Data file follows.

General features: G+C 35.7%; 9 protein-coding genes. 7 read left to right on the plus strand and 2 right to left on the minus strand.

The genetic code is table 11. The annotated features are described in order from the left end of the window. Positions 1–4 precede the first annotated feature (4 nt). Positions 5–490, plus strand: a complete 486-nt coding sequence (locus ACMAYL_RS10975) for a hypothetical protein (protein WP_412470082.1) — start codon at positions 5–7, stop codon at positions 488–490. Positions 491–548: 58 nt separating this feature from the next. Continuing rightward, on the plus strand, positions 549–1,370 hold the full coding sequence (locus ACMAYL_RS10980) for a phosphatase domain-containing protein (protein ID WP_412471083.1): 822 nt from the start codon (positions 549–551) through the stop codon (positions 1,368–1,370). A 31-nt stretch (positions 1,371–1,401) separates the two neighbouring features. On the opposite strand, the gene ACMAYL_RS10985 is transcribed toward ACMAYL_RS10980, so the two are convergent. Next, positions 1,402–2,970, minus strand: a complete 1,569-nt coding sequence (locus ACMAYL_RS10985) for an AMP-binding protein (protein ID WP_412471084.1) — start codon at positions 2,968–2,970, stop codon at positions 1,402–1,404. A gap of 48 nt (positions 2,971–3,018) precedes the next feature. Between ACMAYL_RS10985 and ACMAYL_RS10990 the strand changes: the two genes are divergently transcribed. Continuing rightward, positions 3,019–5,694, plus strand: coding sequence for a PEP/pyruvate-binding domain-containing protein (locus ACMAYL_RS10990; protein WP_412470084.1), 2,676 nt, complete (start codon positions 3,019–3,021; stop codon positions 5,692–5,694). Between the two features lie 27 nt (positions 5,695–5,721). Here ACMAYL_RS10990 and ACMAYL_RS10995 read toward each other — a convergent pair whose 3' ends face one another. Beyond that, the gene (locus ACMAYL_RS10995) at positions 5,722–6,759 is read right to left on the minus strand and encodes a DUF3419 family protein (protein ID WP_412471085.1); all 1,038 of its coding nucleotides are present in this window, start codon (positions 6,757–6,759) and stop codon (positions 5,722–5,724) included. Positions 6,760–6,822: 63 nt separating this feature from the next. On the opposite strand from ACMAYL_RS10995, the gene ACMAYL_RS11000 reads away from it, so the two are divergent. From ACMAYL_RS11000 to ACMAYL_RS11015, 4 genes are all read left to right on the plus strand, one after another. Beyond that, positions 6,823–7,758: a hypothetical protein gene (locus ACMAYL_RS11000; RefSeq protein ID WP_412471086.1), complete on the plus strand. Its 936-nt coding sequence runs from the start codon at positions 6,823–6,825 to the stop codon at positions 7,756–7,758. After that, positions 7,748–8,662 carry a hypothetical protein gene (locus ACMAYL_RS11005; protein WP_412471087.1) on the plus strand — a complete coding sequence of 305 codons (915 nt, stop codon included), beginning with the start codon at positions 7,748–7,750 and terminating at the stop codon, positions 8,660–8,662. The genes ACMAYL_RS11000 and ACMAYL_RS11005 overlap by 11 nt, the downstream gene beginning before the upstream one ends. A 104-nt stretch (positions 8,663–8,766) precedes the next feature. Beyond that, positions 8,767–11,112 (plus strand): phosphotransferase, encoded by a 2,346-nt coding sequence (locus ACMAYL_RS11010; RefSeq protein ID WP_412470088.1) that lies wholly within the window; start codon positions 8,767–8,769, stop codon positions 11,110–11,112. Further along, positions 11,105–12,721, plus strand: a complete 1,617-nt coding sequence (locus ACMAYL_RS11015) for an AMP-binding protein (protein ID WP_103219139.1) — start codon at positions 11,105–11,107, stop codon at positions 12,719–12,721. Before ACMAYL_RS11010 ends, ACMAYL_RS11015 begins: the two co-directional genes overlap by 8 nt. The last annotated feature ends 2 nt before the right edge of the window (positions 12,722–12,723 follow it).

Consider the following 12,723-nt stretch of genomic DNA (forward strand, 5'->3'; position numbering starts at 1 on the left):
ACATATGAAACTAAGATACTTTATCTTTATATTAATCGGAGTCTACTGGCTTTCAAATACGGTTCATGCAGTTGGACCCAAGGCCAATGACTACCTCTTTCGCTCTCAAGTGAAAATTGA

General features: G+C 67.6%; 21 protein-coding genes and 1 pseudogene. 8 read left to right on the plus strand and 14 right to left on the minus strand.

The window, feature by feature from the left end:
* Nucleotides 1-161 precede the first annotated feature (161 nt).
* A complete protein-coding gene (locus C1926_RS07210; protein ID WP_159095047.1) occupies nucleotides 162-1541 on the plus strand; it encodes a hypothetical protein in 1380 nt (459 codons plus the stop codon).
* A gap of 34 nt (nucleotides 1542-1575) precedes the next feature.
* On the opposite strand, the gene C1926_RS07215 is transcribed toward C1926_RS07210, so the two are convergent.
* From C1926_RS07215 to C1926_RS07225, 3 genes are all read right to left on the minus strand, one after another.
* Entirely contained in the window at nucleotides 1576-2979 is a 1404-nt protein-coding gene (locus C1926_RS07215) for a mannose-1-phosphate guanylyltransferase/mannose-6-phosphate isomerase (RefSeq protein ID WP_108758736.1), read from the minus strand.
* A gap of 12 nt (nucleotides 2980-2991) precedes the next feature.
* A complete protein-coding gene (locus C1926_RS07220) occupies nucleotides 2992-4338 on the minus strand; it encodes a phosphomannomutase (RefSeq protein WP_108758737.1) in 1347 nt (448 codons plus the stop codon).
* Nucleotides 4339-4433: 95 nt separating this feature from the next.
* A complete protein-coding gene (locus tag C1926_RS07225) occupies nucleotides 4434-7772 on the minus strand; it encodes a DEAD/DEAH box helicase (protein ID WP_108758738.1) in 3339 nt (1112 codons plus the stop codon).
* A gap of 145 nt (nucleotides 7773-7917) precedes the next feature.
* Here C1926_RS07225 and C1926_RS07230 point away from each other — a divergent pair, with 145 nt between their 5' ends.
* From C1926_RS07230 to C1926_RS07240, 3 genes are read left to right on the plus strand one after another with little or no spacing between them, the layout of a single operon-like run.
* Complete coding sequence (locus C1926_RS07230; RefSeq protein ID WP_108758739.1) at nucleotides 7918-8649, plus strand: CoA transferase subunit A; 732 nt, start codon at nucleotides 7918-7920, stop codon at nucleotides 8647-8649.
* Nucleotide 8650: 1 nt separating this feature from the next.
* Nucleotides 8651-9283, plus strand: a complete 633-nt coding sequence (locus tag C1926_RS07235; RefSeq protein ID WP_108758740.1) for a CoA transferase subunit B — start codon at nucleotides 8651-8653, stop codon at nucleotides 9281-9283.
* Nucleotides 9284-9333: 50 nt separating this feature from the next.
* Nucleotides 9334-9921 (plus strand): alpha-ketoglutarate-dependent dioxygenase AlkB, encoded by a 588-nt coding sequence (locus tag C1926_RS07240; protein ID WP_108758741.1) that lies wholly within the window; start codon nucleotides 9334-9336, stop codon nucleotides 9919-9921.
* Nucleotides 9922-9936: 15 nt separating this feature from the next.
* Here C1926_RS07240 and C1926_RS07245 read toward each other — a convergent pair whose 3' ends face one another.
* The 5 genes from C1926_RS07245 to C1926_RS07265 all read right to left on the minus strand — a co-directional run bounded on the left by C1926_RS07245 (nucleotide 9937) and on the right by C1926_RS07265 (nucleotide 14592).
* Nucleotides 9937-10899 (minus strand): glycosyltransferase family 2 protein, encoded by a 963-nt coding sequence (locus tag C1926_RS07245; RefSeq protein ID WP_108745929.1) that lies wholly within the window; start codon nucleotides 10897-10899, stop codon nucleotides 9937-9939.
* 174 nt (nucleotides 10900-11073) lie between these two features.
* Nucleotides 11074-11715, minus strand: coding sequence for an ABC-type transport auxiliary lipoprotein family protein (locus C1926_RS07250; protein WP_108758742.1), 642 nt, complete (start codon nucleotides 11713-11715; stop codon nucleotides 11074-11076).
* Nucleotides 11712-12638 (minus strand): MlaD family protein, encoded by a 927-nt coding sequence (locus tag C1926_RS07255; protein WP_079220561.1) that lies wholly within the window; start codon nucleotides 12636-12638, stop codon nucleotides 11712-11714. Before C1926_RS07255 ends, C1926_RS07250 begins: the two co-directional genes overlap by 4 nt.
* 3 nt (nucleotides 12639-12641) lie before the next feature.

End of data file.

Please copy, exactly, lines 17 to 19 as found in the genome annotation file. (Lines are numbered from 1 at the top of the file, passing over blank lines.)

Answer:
* A gap of 145 nt (nucleotides 7773-7917) precedes the next feature.
* Here C1926_RS07225 and C1926_RS07230 point away from each other — a divergent pair, with 145 nt between their 5' ends.
* From C1926_RS07230 to C1926_RS07240, 3 genes are read left to right on the plus strand one after another with little or no spacing between them, the layout of a single operon-like run.